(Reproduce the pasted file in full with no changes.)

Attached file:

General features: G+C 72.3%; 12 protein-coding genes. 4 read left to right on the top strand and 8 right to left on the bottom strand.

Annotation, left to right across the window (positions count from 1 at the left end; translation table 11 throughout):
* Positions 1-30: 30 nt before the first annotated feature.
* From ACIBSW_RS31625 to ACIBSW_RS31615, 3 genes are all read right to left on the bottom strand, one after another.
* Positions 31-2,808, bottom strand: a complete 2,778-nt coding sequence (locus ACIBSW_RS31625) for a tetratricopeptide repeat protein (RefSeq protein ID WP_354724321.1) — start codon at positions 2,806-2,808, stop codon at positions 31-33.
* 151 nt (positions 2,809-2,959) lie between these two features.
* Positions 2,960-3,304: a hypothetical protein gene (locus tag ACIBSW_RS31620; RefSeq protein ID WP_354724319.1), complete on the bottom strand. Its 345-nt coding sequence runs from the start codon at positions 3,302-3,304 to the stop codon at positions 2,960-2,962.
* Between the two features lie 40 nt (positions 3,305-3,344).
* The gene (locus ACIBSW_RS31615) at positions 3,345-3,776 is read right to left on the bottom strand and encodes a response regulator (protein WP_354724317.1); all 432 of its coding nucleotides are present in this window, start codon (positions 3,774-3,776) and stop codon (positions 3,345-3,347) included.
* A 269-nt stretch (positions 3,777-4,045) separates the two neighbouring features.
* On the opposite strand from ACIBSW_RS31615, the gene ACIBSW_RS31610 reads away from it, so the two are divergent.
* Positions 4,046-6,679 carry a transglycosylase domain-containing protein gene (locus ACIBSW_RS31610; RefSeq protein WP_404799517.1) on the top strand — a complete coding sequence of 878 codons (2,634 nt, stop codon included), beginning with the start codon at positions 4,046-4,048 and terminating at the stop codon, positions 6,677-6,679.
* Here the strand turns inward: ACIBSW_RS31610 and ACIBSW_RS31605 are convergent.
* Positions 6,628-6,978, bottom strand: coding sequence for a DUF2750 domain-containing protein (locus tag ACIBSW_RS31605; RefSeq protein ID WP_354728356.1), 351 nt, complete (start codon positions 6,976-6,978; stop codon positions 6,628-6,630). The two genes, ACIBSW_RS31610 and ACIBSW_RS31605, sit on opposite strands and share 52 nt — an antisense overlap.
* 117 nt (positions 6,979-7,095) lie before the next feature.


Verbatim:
General features: G+C 72.3%; 12 protein-coding genes. 4 read left to right on the top strand and 8 right to left on the bottom strand.

Annotation, left to right across the window (positions count from 1 at the left end; translation table 11 throughout):
* Positions 1-30: 30 nt before the first annotated feature.
* From ACIBSW_RS31625 to ACIBSW_RS31615, 3 genes are all read right to left on the bottom strand, one after another.
* Positions 31-2,808, bottom strand: a complete 2,778-nt coding sequence (locus ACIBSW_RS31625) for a tetratricopeptide repeat protein (RefSeq protein ID WP_354724321.1) — start codon at positions 2,806-2,808, stop codon at positions 31-33.
* 151 nt (positions 2,809-2,959) lie between these two features.
* Positions 2,960-3,304: a hypothetical protein gene (locus tag ACIBSW_RS31620; RefSeq protein ID WP_354724319.1), complete on the bottom strand. Its 345-nt coding sequence runs from the start codon at positions 3,302-3,304 to the stop codon at positions 2,960-2,962.
* Between the two features lie 40 nt (positions 3,305-3,344).
* The gene (locus ACIBSW_RS31615) at positions 3,345-3,776 is read right to left on the bottom strand and encodes a response regulator (protein WP_354724317.1); all 432 of its coding nucleotides are present in this window, start codon (positions 3,774-3,776) and stop codon (positions 3,345-3,347) included.
* A 269-nt stretch (positions 3,777-4,045) separates the two neighbouring features.
* On the opposite strand from ACIBSW_RS31615, the gene ACIBSW_RS31610 reads away from it, so the two are divergent.
* Positions 4,046-6,679 carry a transglycosylase domain-containing protein gene (locus ACIBSW_RS31610; RefSeq protein WP_404799517.1) on the top strand — a complete coding sequence of 878 codons (2,634 nt, stop codon included), beginning with the start codon at positions 4,046-4,048 and terminating at the stop codon, positions 6,677-6,679.
* Here the strand turns inward: ACIBSW_RS31610 and ACIBSW_RS31605 are convergent.
* Positions 6,628-6,978, bottom strand: coding sequence for a DUF2750 domain-containing protein (locus tag ACIBSW_RS31605; RefSeq protein ID WP_354728356.1), 351 nt, complete (start codon positions 6,976-6,978; stop codon positions 6,628-6,630). The two genes, ACIBSW_RS31610 and ACIBSW_RS31605, sit on opposite strands and share 52 nt — an antisense overlap.
* 117 nt (positions 6,979-7,095) lie before the next feature.